The National Hurricane center is tracking two potential storm systems in the Atlantic this week, one of which is given 80% odds of being named, while the other has just 20%. Both systems look like they’ll stay far enough out to sea to not be a threat to land, while the map suggests they could end up merging off the coast of New England. Two storm systems converging off of the New England coast…seems oddly familiar.

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Market Talk Update 07.31.2023

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Market TalkFriday, Sep 29 2023

The Energy Bulls Are On The Run This Morning, Lead By Heating And Crude Oil Futures

The energy bulls are on the run this morning, lead by heating and crude oil futures. The November HO contract is trading ~7.5 cents per gallon (2.3%) higher while WTI is bumped $1.24 per barrel (1.3%) so far in pre-market trading. Their gasoline counterpart is rallying in sympathy with .3% gains to start the day.

The October contracts for both RBOB and HO expire today, and while trading action looks to be pretty tame so far, it isn’t a rare occurrence to see some big price swings on expiring contracts as traders look to close their positions. It should be noted that the only physical market pricing still pricing their product off of October futures, while the rest of the nation already switched to the November contract over the last week or so.

We’ve now got two named storms in the Atlantic, Philippe and Rina, but both aren’t expected to develop into major storms. While most models show both storms staying out to sea, the European model for weather forecasting shows there is a possibility that Philippe gets close enough to the Northeast to bring rain to the area, but not much else.

The term “$100 oil” is starting to pop up in headlines more and more mostly because WTI settled above the $90 level back on Tuesday, but partially because it’s a nice round number that’s easy to yell in debates or hear about from your father-in-law on the golf course. While the prospect of sustained high energy prices could be harmful to the economy, its important to note that the current short supply environment is voluntary. The spigot could be turned back on at any point, which could topple oil prices in short order.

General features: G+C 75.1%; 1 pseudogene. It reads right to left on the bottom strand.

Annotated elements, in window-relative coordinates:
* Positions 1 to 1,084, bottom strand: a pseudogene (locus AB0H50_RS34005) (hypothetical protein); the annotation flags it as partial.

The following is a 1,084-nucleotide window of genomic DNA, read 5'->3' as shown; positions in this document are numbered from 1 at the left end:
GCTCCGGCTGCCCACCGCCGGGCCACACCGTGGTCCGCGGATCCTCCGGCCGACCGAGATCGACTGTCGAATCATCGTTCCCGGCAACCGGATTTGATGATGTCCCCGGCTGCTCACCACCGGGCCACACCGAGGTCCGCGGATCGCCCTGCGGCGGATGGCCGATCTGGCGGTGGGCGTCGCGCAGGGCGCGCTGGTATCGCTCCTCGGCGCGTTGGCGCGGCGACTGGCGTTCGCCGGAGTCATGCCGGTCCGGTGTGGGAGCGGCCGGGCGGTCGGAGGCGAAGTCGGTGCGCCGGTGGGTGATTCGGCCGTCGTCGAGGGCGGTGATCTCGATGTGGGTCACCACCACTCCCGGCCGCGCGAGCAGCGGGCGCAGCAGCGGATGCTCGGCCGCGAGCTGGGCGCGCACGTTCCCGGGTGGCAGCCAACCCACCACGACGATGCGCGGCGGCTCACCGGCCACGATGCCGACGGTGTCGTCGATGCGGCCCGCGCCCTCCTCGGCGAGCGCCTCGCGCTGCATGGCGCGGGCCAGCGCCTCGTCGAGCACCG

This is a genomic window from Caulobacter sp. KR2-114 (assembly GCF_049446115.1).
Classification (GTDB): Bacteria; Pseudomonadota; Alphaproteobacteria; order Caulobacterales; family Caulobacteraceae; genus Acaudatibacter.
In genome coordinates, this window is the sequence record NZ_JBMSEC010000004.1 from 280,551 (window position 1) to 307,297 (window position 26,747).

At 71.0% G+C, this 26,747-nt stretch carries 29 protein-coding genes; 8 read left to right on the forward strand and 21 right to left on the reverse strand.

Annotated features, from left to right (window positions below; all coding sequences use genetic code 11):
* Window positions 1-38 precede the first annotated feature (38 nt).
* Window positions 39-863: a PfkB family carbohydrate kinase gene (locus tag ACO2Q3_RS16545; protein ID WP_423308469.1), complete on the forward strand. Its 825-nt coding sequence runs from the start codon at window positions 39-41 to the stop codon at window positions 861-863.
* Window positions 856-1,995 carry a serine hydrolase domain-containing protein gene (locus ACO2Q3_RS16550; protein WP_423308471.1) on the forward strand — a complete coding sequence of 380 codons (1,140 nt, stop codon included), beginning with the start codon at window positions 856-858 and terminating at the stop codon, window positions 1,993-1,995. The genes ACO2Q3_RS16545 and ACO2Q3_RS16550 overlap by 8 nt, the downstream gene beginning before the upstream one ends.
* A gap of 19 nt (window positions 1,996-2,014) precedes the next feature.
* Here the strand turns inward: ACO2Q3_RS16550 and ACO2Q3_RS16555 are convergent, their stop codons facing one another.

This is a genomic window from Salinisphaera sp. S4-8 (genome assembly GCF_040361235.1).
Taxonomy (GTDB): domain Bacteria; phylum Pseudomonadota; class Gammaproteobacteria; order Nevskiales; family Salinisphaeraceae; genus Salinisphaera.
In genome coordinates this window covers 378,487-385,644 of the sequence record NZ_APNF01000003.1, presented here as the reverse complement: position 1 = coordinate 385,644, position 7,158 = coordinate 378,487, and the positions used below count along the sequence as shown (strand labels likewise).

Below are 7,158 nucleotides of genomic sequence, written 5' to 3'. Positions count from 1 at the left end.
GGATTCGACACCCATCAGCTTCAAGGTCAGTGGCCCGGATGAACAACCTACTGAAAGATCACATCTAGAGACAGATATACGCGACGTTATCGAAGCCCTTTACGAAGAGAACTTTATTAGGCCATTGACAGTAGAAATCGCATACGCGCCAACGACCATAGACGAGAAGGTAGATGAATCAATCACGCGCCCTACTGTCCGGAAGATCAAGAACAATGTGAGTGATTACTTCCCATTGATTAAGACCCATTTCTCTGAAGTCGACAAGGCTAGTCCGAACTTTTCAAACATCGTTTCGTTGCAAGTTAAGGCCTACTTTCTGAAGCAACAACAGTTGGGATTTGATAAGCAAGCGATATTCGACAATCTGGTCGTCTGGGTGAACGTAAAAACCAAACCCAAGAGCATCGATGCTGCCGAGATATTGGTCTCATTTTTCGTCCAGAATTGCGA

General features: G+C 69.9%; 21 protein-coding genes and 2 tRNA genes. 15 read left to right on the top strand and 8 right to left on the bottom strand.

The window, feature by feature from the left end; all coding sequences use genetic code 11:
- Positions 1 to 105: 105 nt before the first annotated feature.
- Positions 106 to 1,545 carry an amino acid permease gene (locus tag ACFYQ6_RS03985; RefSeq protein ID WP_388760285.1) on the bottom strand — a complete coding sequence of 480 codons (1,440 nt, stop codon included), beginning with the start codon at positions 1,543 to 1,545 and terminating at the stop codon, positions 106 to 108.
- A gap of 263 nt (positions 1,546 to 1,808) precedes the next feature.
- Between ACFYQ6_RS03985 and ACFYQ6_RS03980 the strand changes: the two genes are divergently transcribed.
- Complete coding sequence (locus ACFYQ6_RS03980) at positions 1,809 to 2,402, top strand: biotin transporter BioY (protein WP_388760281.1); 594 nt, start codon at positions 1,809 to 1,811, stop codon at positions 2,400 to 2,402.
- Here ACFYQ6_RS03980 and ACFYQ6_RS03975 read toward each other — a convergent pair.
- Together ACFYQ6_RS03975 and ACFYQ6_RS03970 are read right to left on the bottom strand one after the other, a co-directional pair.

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Pivotal Week For Price Action
Market TalkThursday, Sep 28 2023

Gasoline And Crude Oil Futures Are All Trading Between .5% And .8% Lower To Start The Day

The energy complex is sagging this morning with the exception of the distillate benchmark as the prompt month trading higher by about a penny. Gasoline and crude oil futures are all trading between .5% and .8% lower to start the day, pulling back after WTI traded above $95 briefly in the overnight session.

There isn’t much in the way of news this morning with most still citing the expectation for tight global supply, inflation and interest rates, and production cuts by OPEC+.

As reported by the Department of Energy yesterday, refinery runs dropped in all PADDs, except for PADD 3, as we plug along into the fall turnaround season. Crude oil inventories drew down last week, despite lower runs and exports, and increased imports, likely due to the crude oil “adjustment” the EIA uses to reconcile any missing barrels from their calculated estimates.

Diesel remains tight in the US, particularly in PADD 5 (West Coast + Nevada, Arizona) but stockpiles are climbing back towards their 5-year seasonal range. It unsurprising to see a spike in ULSD imports to the region since both Los Angeles and San Francisco spot markets are trading at 50+ cent premiums to the NYMEX. We’ve yet to see such relief on the gasoline side of the barrel, and we likely won’t until the market switches to a higher RVP.

Click here to download a PDF of today's TACenergy Market Talk, including all charts from the Weekly DOE Report.

Pivotal Week For Price Action